Paul Ryan wants repeal the health care law altogether and replace it with something else. Janet says that’s not happening.
This is a huge argument. The House actually passed a bill to repeal the legislation, but it didn’t go anywhere in the Senate. The President would have vetoed even if it had passed. Janet says repeal won’t happen, and Republicans don’t want to “fix” anything because they feel that would be admitting there’s something right with the legislation. So nothing is getting done, and the clock ticks forward…
Medical Loss Ratios
The MLR requirements went into effect at the beginning of the year. If carriers don’t meet the requirements, they will have to issue rebates. Not only would the refunds be costly, so would the administrative process of issuing the refunds. It would be burdensome on clients as employer and employee contributions would need to be split up for refund purposes, and if the employer doesn’t participate the insurer will be on the hook. This, of course, would cause premiums to go up.
HR 1206: The “Broker Bill”
This bill, which would remove broker commissions from the MLR calculations, currently has 132 co-sponsors. When it gets enough co-sponsors (213) it has to go to vote, but there’s been no vote yet.
Janet has testified twice before the Energy and Commerce Committee. This is different than the process in Texas, where anyone can sign up to testify on a proposed bill. You have to be invited and they want to know what you’re going say ahead of time. In the last couple hearings, Republicans and Democrats have only asked questions of their own witnesses.
HHS has issued a number of waivers, including in Texas. It’s important to note that the waivers are only temporary – they’re not a fix.
The exchange comments deadline has been extended to the end of October. NAHU has already made a lot of comments.
The federal law is clear that there is a right to do this, and if the states don’t implement their own exchange the federal government will. Since this will happen in a lot of states, it’s important they do it right. NAHU has another meeting with HHS October 28th to share their comments.
In the beginning, the Exchange was explained as a “Travelocity-type” program, but there are not Travelocity comments anymore. It seems that everyone is talking about the value of the agent – on the record.
There are two kinds of exchanges: an individual exchange and a SHOP exchange for businesses.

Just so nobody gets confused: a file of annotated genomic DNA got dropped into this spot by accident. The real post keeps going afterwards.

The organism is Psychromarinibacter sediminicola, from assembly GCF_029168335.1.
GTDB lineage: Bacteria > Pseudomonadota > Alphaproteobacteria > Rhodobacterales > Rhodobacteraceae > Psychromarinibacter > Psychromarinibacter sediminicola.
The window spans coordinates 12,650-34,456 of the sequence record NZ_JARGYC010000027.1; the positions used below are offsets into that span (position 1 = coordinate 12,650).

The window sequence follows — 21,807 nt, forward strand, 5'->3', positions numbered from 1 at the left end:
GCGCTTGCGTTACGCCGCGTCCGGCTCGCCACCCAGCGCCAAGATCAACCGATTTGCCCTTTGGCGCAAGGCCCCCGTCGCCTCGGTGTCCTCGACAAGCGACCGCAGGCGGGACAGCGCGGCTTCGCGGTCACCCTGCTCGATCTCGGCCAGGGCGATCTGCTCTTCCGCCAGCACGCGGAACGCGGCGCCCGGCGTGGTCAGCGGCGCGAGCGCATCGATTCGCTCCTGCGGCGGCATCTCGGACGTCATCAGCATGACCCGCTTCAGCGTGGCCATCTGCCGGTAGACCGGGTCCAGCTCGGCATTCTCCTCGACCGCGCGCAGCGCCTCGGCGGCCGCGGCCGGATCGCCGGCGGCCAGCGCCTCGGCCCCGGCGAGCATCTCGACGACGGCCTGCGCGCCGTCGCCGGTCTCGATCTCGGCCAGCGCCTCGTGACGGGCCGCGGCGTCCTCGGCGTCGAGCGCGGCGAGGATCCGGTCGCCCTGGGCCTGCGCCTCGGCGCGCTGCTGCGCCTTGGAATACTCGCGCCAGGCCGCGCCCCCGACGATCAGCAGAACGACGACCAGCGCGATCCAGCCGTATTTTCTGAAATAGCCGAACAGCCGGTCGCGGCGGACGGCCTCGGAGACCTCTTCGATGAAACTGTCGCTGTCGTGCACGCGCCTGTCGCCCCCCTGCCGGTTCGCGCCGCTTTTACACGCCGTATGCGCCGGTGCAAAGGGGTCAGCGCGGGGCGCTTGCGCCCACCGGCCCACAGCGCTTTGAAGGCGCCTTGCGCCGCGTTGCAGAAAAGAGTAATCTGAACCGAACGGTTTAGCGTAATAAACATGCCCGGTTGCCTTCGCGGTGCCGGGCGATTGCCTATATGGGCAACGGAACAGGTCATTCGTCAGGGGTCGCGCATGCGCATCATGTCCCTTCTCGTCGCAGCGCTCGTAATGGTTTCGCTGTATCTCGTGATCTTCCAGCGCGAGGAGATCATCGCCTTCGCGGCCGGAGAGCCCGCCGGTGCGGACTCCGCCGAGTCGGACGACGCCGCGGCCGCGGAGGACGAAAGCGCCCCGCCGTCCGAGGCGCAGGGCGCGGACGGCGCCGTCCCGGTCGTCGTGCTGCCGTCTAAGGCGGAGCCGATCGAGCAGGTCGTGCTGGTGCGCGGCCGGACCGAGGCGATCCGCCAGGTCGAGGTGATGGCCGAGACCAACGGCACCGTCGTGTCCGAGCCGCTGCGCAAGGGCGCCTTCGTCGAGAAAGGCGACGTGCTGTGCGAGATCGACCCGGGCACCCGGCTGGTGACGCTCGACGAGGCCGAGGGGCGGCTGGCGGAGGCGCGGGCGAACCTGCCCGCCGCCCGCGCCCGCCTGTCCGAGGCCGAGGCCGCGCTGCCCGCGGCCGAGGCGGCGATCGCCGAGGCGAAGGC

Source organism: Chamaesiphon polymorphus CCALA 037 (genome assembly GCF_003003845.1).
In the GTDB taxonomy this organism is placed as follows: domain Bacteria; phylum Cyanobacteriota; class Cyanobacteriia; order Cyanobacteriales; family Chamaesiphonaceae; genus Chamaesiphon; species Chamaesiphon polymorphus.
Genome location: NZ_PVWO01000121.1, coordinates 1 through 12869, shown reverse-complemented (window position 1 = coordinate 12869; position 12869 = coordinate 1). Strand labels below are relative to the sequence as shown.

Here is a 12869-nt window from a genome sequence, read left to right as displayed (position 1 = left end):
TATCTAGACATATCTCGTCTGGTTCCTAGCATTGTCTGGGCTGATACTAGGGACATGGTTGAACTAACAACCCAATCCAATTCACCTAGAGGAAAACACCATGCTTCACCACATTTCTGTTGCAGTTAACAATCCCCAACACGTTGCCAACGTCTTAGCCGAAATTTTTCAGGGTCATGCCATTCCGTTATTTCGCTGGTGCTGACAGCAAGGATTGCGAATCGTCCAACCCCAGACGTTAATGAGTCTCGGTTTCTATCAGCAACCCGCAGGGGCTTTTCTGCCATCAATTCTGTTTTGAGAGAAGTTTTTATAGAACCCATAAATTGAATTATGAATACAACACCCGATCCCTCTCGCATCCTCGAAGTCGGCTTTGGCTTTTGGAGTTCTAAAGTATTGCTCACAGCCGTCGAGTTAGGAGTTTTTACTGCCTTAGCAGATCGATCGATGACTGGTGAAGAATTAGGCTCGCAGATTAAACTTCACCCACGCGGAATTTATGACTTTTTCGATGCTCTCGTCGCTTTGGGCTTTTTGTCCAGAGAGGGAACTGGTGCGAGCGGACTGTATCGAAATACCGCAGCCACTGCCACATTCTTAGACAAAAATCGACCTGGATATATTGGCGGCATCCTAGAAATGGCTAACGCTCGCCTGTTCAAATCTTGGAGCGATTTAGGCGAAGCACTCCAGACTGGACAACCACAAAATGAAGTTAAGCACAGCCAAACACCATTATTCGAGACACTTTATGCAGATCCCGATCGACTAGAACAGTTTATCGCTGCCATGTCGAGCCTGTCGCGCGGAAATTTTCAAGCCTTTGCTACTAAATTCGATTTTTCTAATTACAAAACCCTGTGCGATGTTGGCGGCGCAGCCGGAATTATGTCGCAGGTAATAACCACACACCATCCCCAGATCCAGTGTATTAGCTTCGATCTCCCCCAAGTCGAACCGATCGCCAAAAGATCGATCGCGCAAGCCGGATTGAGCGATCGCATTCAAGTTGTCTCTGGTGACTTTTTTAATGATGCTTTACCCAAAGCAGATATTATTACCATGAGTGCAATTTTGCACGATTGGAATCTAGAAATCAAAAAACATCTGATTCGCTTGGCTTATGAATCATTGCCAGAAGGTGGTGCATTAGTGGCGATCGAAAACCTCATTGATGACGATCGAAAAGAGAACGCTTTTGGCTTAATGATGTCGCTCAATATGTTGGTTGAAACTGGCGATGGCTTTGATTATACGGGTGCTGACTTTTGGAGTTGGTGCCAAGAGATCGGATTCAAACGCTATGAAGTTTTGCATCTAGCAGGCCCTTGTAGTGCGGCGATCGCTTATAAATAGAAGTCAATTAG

NAHU thinks HHS could allow the states to phase in the SHOP exchange after individual exchange. There are also partnership opportunities where states could partner with the federal government on info needed for the exchange to do what it’s designed to do.
Within the exchange, an individual must first be pre-screened for Medicaid. Janet’s worried because she’s part of a working group designing the portal and right now it doesn’t look good. If it’s too difficult, people may be turned off permanently.
There’s an idea that they’ll create a hub where all of the necessary information is fed in, but a lot of agencies will be involved. The Medicaid component scares Janet the most because it’s not uniform. How do you take dissimilar systems and plug them into a hub? There’s a good chance it won’t be ready in time.
Finally, Janet said that there has been different progress in the different states on the exchange. Some have received planning grants, some have considered bills that would create an exchange in their state, and some have returned the money they’ve been given.
Bryan Keathley asked Janet about the best-case and most-likely scenario for brokers would be. Janet said they are the same. The best and most likely scenario is that the exchange will just be another market. There will be outside markets. This is definitely the case for groups. Individual plans will be concentrated in the exchange but there will be outside markets for individual coverage as well.
Brokers could be paid less but the agencies definitely want brokers involved. Some states want brokers paid from the exchange – Janet says this is very dangerous. One state looking at requiring brokers to be navigators, but Janet says that probably won’t happen.
Janet pointed out that brokers do receive commission in Massachusetts and the Utah exchange is completely broker-driven.
Janet says that navigators are not optional – they are required by the legislation. However, there is a huge push to require navigators to be licensed.
Surprisingly, the white horse right now is the agencies writing the regulations – they don’t want to mess it up, so they’re listening to what we have to say.
Janet said that NAHU is working on other issues too. In fact, comments on 5 regulations are due this month. This, Janet says, is the best reason she can think of to recruit new members – our dues go to pay for the work they are doing.
Members will receive a survey soon. Janet asks that everyone to respond to it thoughtfully.
Thank you very much to Janet Trautwein for taking time out of her very busy schedule to speak to the Fort Worth Association of Health Underwriters on October 11th. We’re fortunate to have such a dedicated individual
leading our association.